Creating a Polished Presentation

I was thinking about what it would take to create a polished presentation that would “WOW” the socks off of people. The work would require a new creative approach to take people on an emotional and educational ride that they’ve never been on before. The new method in and of itself would be refreshing.

My mind jumped to a chapter from “The Imagineering Workout” by the Disney Imagineers. Susan Dain, an Imagineer Show Designer, shared some of her notes about how to produce the perfect finishing touches to make a magical product. I took sketchnotes as I reread her four paragraphs, but I used my perspective of creating a polished presentation as a filter.

Here are my sketchnotes followed by an example:

 

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After reviewing my notes, instead of giving a polished presentation example, I’ve decided to share a creative example from my son and his family’s recent move. When I walked into my granddaughter’s new bedroom I was elated with the uniqueness of its layout. It made the room special, which in my mind requires an extraordinary design.

Using everything stored in my brain and heart, I started to dream up several ideas. More specifically, I wondered how the room could be designed to cause my granddaughter to smile from ear to ear like she does every time I visit her.

Creating a design that would make someone smile in that special way takes a tremendous amount of energy to apply all the information it would take, plus the use of skills and whatever talents can be tapped into for the project. And then, it’s time to figure out a fresh new way of combining everything into the purpose of making her smile every time she wakes up and every evening before closing her eyes at bedtime.

It would take brainstorming and mock ups galore. Until that moment when I’d realize that the best idea has been captured and figured out. Then, and only then, would it be time to approach her room with paint, thing-a-ma-bobs and do-hickeys.

But alas, I wouldn’t be able to do it, as her parents would want to help her design the room as a family activity.

It’s a good thing the creative process is fun and rewarding.

I can’t wait to see what she does with her room.

© 2017 by CJ Powers

3 Types of Inborn Leaders and Subcategories

A friend of mine is a leadership expert that consults with 250 plus CEOs every year. He helped me to understand that there are more than just two kinds of leaders: the good; and, the bad. I’m not talking about the types of leadership processes, skills or styles, but rather the inborn brand of leadership birthed within a given leader.

A recent Forbes magazine suggested another way of looking at that inborn leadership. The article clarified the differences of leadership types from the typical interpersonal leader who inspires and enables.

ARTISTIC LEADERS inspire by influencing emotions. They help people to see things from new perspectives and encourage the taking of new approaches. These leaders are all about creating new stories and art, with little interest in ruling or guiding. They only want to change perceptions.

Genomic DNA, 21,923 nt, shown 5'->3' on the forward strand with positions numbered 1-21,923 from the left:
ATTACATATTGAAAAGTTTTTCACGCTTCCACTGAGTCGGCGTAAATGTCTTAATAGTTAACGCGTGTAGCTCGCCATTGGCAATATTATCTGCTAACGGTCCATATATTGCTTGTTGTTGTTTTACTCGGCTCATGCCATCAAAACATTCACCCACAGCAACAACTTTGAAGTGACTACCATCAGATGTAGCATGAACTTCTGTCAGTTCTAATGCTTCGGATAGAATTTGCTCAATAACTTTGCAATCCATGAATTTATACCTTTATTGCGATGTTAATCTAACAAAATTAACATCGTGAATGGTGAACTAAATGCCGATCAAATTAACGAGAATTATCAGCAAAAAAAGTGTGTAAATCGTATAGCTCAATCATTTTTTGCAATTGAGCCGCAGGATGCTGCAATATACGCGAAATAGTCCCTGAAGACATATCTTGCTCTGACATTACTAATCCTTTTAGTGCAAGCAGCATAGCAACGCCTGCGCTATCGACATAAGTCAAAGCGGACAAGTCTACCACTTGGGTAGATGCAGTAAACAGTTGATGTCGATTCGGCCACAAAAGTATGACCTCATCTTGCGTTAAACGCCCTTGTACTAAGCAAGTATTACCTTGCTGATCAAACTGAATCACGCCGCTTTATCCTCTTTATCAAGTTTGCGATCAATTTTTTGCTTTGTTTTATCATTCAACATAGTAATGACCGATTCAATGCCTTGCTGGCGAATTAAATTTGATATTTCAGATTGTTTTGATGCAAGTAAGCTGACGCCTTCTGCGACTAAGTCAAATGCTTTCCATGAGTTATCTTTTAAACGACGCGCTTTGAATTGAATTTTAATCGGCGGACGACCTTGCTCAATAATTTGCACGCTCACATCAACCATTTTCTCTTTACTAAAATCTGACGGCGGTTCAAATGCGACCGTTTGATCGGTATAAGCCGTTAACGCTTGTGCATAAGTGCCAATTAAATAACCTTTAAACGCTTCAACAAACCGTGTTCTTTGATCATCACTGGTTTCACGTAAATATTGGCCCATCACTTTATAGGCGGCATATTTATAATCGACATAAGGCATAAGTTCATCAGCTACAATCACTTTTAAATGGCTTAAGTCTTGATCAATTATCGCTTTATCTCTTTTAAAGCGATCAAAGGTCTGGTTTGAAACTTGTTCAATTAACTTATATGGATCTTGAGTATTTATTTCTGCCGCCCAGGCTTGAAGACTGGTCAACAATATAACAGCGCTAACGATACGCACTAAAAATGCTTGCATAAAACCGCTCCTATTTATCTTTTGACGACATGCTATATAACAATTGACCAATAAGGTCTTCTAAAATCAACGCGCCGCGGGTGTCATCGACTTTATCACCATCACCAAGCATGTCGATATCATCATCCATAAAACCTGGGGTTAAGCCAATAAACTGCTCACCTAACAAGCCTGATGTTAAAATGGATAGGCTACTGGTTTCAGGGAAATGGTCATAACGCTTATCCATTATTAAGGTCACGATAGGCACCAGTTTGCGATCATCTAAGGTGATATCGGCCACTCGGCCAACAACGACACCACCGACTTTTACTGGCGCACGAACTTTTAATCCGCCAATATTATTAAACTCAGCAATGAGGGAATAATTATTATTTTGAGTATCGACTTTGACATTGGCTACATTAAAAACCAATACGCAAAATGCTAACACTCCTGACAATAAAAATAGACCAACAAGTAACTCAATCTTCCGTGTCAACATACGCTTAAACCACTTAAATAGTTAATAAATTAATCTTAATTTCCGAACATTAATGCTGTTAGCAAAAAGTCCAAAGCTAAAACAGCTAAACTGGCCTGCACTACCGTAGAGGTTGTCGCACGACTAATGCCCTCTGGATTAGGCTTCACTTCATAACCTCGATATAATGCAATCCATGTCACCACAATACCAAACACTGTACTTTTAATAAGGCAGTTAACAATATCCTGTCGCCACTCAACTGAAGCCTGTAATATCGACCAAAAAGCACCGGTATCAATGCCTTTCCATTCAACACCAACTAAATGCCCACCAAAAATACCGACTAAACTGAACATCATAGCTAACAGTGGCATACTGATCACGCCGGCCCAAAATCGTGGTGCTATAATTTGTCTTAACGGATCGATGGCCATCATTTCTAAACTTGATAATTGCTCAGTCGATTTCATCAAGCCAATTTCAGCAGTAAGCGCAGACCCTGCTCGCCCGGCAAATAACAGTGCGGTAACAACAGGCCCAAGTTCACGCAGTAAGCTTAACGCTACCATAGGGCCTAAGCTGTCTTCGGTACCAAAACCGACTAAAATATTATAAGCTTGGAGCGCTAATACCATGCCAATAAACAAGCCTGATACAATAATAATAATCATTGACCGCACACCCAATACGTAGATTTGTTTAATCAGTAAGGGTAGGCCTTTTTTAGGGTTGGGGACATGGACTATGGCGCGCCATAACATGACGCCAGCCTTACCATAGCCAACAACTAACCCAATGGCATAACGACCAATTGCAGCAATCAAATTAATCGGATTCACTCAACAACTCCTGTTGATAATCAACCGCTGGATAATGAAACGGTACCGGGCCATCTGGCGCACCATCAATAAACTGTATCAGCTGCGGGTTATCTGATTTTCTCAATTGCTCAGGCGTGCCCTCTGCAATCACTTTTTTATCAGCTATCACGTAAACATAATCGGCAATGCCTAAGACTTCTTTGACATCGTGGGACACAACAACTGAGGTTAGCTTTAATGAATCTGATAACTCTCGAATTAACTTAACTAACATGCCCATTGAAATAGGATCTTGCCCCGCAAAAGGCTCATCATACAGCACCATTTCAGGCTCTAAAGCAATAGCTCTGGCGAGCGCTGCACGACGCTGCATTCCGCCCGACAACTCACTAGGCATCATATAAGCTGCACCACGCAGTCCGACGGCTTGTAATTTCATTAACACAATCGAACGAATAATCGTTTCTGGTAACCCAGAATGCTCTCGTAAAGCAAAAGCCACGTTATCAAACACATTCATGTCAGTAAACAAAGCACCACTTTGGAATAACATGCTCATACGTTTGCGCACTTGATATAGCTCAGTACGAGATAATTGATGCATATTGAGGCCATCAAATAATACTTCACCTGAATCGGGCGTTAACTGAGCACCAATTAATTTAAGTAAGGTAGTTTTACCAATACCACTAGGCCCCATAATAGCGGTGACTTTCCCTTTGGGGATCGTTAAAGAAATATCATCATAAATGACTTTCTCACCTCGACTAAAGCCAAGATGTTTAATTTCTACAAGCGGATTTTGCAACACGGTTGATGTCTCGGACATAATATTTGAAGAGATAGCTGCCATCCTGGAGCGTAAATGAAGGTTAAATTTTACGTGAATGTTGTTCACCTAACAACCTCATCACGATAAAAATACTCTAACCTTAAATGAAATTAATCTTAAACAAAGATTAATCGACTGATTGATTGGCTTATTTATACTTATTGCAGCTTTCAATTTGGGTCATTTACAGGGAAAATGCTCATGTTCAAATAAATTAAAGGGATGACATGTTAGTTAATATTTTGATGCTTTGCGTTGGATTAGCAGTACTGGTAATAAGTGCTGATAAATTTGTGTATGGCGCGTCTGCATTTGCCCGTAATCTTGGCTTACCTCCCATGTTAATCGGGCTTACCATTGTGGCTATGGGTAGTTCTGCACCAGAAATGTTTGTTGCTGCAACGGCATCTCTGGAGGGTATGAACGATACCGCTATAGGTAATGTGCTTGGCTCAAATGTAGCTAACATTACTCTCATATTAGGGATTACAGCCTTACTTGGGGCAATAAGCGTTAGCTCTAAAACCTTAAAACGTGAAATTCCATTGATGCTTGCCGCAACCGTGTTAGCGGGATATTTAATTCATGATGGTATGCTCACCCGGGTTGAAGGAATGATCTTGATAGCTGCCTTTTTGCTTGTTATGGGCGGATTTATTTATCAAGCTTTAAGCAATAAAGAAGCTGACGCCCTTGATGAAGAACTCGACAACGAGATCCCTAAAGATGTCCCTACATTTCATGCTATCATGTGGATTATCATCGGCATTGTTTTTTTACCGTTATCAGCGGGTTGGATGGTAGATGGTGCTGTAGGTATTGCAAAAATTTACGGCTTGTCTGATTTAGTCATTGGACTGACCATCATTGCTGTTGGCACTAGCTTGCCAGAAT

SCIENTIFIC LEADERS inspire by influencing knowledge. They develop their ideas with consistent thinking to create new technologies, conduct research, and teach their well thought-out ideas. Using data, analysis and logic, these leaders create structure that helps others solve problems.

INTERPERSONAL LEADERS inspire by influencing behaviors. They rule, guide and inspire teams, organizations and political groups.

Within each type of inborn leader, there are subcategories of leadership colored by personalities.

MASTER CRAFTSMAN is really good at what he does. At his core is a desire to learn. He can be either a scientific or artistic leader, but many times are introverted. On the negative side, he dies inside when over managed.

CHAMPION strives to be the best. He is the overcomer in spite of he situation. He usually is forthright and opinionated. He shows up as the assertive person leading sales and political campaigns. On the negative side, he dies inside when hindered.

THINKER is a problem solver. He is project-oriented and an interpersonal leader. On the negative side, he dies inside when over loaded.

GIVER is the person who leads within the ranks. He is a great team player and loyal. Many times he shows up working at headquarters or in customer service. On the negative side, he dies inside if he’s not taken care of.

The Artistic, Scientific and Interpersonal leader all face matters differently. If asked, “What matters?” The Artistic answers, “perception,” the Scientific answers, “solutions,” and the interpersonal answers, “cause.”

If asked how they connect, the Artistic answers, “by touching the soul,” the Scientific answers, “by touching the mind,” and the interpersonal answers, “by touching the heart.”

The impact made by their work is also different. They know that their impact was successful if the presentation or product moved or changed the audience’s feelings (Artistic), knowledge (Scientific) or behavior (Interpersonal).

Most importantly, if you ask each leader what it takes to win, they will reply differently. The Artistic answers, “new approach,” the Scientific answers, “better thinking,” and the interpersonal answers, “rally team.”

There are even differences in how issues are explored. The Artistic explores media, the Scientific explores problems, and the Interpersonal explores context.

This new vantage point of leadership gave me a new perspective on how we address issues and develop products/art. It also helped me understand the various leadership styles present on movie sets. Can you picture the various leadership styles within the roles of a motion picture company?

Copyright © 2015 by CJ Powers